So you want to develop a mobile app?

admin | Monday, January 24th, 2011

I recently participated in a presentation by Jim Kaubisch, Senior Faculty, Meltwater Entrepreneurial School of Technology where he presented to a group of aspiring software entrepreneurs at MEST on the topic, ‘Developing mobile applications’.

It’s no secret these days that Africa has become the fastest growing mobile market in the world today, with mobile penetration in the region ranging from 30% to 100% according to market research conducted by the ‘African Telecom News’ for the last quarter of 2010. The report further projected 100% penetration by the year 2012.

Image Credit: African Telecom News

Building on this premise, these days it has also become commonplace for developers and technology enthusiasts to develop mobile applications or simply ‘mobile apps’  in order to take advantage of this rather phenomenal growth in the mobile market here in Africa.

During this presentation, I took away a couple of things, which I wanted to share  with our readers:

What really is a ‘mobile app’?

Mobile apps are software applications designed to run on handheld computers, personal digital assistants (PDAs), enterprise digital assistants (EDAs), smartphones and cellphones using different programming languages. These applications are usually pre-installed by the mobile device manufacturer or can be downloaded by users  from mobile application vendors.

Mobility ≠ wireless: Instead, mobility usually refers to some combination of the following:

  1. Device mobility: This is when the device moves with the person.
  2. Service mobility: The person has access to their service across other networks.
  3. User mobility: The person moves from device to device, network to network but maintains their service connection.

So the obvious question is in which of the three categories would your app fit? There are two (2) critical questions to ask yourself to help you determine whether your app is a mobile app or not:

1. “Does your app’s value benefit from Mobility?” What this means is this: It has value in a fixed environment, but more with mobility. Does your app have / offer ‘anytime access to its users?’ for example:

  • I want to access information / e-mail anywhere I might be.
  • I might want to check for the status of my bank account.
  • I might also need to make some payment for services or products.

2. Does the Value of your app depend on Mobility? (i.e. your app, really only makes sense in a mobile environment). For example,

  • Location Sensitivity – Does the answer to a question change depending on your location? E.g. where’s the nearest gas station?
  • Time Passer – I find myself in a queue and want to do something fun to pass away the time, e.g. a simple game.

If your answer to both questions is NO, then I’m sorry your app probably is not a mobile app, even if it runs on mobile device. 🙂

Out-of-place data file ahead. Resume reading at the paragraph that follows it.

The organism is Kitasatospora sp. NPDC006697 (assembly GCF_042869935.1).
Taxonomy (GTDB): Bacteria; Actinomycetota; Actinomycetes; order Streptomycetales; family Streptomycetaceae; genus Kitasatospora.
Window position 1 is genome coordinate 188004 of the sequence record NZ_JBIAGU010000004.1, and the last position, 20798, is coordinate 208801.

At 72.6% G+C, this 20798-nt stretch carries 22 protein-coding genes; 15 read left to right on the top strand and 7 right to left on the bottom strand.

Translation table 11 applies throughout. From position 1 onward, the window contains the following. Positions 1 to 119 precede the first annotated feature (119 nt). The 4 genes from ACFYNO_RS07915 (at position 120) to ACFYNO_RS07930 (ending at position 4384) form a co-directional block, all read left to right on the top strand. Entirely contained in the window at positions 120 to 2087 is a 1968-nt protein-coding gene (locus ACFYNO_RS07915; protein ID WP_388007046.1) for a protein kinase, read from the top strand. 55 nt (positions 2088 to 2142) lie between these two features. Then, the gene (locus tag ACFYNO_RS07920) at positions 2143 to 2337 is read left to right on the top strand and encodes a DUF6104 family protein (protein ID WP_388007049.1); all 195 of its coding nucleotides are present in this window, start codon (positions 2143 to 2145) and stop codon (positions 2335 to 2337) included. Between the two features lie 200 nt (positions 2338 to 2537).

I hope this offers you some initial questions you want to ask yourself if you are considering developing a mobile app. Let’s continue this in the next episode of my ‘Mobile Series’.

Post by: Amma Baffoe

MEST

  • evans

    Considering that Africa’s Population growth will surpass that of China by 2020, this provides an unrivaled consumer market base and a potentially explosive demand for mobile technology. Developers are inn for a good run if you ask me. As usual, Ghana wants to be at the forefront.

    • Amma Baffoe

      Thanks Evans for your comment, and I agree Ghanaian developers could be in for a good run if we take advantage of the proliferation of mobile devices (esp. mobile phones)on the continent.

    • Our population is skyrocketing but if it is not coupled with an equal or higher economic growth, making a living selling mobile apps solely to an Africa consumer base will never become reality.

  • Great piece and undeniably; very interesting read on the mobile apps development in Ghana. I still believe, Ghana is larking behind when it comes to innovative ideas for the mobile apps. What could be the driving force which will help raise awareness for this?

    Mobile app developers needs to involve the Telco’s when such initiatives are commencing due to the fact that; at the end of the day; end-users/developers of the apps would need the service of the Telco’s to make things work.

    Once again, nice write up 😉

    • Amma Baffoe

      Thanks MacJordan, you’re right about the gap between telcos and developers, at least here in Ghana…it was very helpful last year to have had Vodafone Ghana present to interact with BarCamp Accra attendees at MEST on their expectations from the developer community in Ghana. I’m looking forward to a exciting year with tons of innovative apps 🙂

  • Anku Tornam Frank

    Nice piece but most of our developers are limiting their applications to the smart phones and we all know in ghana, most can not afford that. please try and come down to everyone’s level.

    • Anku, I am a developer and sell apps on the Apple App Store and the Android market. The thing is developers will always target smartphones whether in Ghana or outside. The reason is that smartphones and smartphone OS makers like Apple, Nokia and Google have made available development kits and SDKs for developing apps on their phones and they have created the best avenues to sell apps developers create. And truth is in Ghana only a few people understand the concept of buying an app to use on a phone. Sorry but if you want to use a real app, get a smartphone.

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